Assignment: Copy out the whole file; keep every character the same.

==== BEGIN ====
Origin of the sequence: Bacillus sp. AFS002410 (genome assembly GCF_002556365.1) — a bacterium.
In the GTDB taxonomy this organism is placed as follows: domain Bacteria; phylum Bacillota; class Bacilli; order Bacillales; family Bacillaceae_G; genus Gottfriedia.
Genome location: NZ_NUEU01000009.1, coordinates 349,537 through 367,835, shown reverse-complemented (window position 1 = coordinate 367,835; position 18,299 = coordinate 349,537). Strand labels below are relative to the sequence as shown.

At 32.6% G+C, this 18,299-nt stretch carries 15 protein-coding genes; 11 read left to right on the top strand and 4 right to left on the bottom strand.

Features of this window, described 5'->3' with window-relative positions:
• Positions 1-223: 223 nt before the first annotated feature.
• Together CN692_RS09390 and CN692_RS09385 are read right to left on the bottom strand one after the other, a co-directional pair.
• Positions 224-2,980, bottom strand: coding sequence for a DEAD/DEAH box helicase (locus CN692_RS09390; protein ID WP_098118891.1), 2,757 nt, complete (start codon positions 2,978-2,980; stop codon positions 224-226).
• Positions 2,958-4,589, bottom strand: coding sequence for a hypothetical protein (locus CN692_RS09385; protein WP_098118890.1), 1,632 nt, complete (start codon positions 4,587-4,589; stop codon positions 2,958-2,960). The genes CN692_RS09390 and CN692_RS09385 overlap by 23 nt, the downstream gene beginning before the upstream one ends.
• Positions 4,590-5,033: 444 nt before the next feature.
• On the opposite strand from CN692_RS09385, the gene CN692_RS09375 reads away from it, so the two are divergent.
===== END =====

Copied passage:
Origin of the sequence: Bacillus sp. AFS002410 (genome assembly GCF_002556365.1) — a bacterium.
In the GTDB taxonomy this organism is placed as follows: domain Bacteria; phylum Bacillota; class Bacilli; order Bacillales; family Bacillaceae_G; genus Gottfriedia.
Genome location: NZ_NUEU01000009.1, coordinates 349,537 through 367,835, shown reverse-complemented (window position 1 = coordinate 367,835; position 18,299 = coordinate 349,537). Strand labels below are relative to the sequence as shown.

At 32.6% G+C, this 18,299-nt stretch carries 15 protein-coding genes; 11 read left to right on the top strand and 4 right to left on the bottom strand.

Features of this window, described 5'->3' with window-relative positions:
• Positions 1-223: 223 nt before the first annotated feature.
• Together CN692_RS09390 and CN692_RS09385 are read right to left on the bottom strand one after the other, a co-directional pair.
• Positions 224-2,980, bottom strand: coding sequence for a DEAD/DEAH box helicase (locus CN692_RS09390; protein ID WP_098118891.1), 2,757 nt, complete (start codon positions 2,978-2,980; stop codon positions 224-226).
• Positions 2,958-4,589, bottom strand: coding sequence for a hypothetical protein (locus CN692_RS09385; protein WP_098118890.1), 1,632 nt, complete (start codon positions 4,587-4,589; stop codon positions 2,958-2,960). The genes CN692_RS09390 and CN692_RS09385 overlap by 23 nt, the downstream gene beginning before the upstream one ends.
• Positions 4,590-5,033: 444 nt before the next feature.
• On the opposite strand from CN692_RS09385, the gene CN692_RS09375 reads away from it, so the two are divergent.